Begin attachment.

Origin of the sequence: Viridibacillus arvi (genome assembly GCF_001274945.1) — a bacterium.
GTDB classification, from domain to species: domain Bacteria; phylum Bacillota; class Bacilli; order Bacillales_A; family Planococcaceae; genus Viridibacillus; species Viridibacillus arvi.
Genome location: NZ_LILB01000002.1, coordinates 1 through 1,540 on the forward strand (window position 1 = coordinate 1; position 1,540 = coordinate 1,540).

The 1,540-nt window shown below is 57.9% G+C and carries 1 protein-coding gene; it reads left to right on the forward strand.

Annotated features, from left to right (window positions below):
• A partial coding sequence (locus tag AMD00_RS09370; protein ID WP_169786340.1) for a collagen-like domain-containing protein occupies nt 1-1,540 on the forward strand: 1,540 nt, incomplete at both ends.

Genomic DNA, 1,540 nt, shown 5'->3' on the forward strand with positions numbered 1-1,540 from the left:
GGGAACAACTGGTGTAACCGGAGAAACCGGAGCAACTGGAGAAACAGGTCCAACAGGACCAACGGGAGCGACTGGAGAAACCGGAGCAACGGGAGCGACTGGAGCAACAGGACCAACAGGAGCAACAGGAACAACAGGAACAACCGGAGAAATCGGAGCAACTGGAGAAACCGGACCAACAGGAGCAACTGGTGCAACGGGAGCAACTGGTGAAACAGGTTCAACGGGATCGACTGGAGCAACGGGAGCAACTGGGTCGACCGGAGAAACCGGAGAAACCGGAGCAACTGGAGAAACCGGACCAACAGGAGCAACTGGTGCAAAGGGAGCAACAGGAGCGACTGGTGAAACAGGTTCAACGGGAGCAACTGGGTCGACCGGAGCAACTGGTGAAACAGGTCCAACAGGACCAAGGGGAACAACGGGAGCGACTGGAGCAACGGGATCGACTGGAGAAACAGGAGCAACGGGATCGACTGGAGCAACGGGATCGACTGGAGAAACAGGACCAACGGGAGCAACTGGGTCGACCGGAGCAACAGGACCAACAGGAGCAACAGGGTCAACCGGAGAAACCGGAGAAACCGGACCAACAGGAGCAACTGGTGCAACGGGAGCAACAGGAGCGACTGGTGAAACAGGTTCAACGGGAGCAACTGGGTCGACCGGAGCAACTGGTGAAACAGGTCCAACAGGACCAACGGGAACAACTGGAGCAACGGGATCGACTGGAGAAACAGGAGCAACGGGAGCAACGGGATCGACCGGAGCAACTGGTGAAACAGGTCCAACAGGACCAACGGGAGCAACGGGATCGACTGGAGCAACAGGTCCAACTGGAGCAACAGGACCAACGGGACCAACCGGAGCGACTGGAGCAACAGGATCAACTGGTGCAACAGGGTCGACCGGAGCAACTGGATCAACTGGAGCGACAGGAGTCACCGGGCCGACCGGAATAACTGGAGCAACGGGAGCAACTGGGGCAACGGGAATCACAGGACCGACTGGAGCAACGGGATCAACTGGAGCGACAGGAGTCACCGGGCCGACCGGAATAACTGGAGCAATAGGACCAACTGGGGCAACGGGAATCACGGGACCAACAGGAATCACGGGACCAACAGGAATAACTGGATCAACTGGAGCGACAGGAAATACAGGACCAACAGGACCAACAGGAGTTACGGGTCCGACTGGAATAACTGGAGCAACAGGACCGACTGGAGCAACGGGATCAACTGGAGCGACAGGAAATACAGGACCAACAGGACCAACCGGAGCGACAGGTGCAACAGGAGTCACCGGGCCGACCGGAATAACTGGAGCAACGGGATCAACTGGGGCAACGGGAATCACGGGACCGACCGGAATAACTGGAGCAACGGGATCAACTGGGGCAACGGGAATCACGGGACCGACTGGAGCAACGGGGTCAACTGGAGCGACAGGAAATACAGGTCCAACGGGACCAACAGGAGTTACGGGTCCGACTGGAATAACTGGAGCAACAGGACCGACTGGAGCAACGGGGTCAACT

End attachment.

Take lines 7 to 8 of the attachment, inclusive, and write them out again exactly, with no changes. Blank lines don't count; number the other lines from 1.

Genomic DNA, 1,540 nt, shown 5'->3' on the forward strand with positions numbered 1-1,540 from the left:
GGGAACAACTGGTGTAACCGGAGAAACCGGAGCAACTGGAGAAACAGGTCCAACAGGACCAACGGGAGCGACTGGAGAAACCGGAGCAACGGGAGCGACTGGAGCAACAGGACCAACAGGAGCAACAGGAACAACAGGAACAACCGGAGAAATCGGAGCAACTGGAGAAACCGGACCAACAGGAGCAACTGGTGCAACGGGAGCAACTGGTGAAACAGGTTCAACGGGATCGACTGGAGCAACGGGAGCAACTGGGTCGACCGGAGAAACCGGAGAAACCGGAGCAACTGGAGAAACCGGACCAACAGGAGCAACTGGTGCAAAGGGAGCAACAGGAGCGACTGGTGAAACAGGTTCAACGGGAGCAACTGGGTCGACCGGAGCAACTGGTGAAACAGGTCCAACAGGACCAAGGGGAACAACGGGAGCGACTGGAGCAACGGGATCGACTGGAGAAACAGGAGCAACGGGATCGACTGGAGCAACGGGATCGACTGGAGAAACAGGACCAACGGGAGCAACTGGGTCGACCGGAGCAACAGGACCAACAGGAGCAACAGGGTCAACCGGAGAAACCGGAGAAACCGGACCAACAGGAGCAACTGGTGCAACGGGAGCAACAGGAGCGACTGGTGAAACAGGTTCAACGGGAGCAACTGGGTCGACCGGAGCAACTGGTGAAACAGGTCCAACAGGACCAACGGGAACAACTGGAGCAACGGGATCGACTGGAGAAACAGGAGCAACGGGAGCAACGGGATCGACCGGAGCAACTGGTGAAACAGGTCCAACAGGACCAACGGGAGCAACGGGATCGACTGGAGCAACAGGTCCAACTGGAGCAACAGGACCAACGGGACCAACCGGAGCGACTGGAGCAACAGGATCAACTGGTGCAACAGGGTCGACCGGAGCAACTGGATCAACTGGAGCGACAGGAGTCACCGGGCCGACCGGAATAACTGGAGCAACGGGAGCAACTGGGGCAACGGGAATCACAGGACCGACTGGAGCAACGGGATCAACTGGAGCGACAGGAGTCACCGGGCCGACCGGAATAACTGGAGCAATAGGACCAACTGGGGCAACGGGAATCACGGGACCAACAGGAATCACGGGACCAACAGGAATAACTGGATCAACTGGAGCGACAGGAAATACAGGACCAACAGGACCAACAGGAGTTACGGGTCCGACTGGAATAACTGGAGCAACAGGACCGACTGGAGCAACGGGATCAACTGGAGCGACAGGAAATACAGGACCAACAGGACCAACCGGAGCGACAGGTGCAACAGGAGTCACCGGGCCGACCGGAATAACTGGAGCAACGGGATCAACTGGGGCAACGGGAATCACGGGACCGACCGGAATAACTGGAGCAACGGGATCAACTGGGGCAACGGGAATCACGGGACCGACTGGAGCAACGGGGTCAACTGGAGCGACAGGAAATACAGGTCCAACGGGACCAACAGGAGTTACGGGTCCGACTGGAATAACTGGAGCAACAGGACCGACTGGAGCAACGGGGTCAACT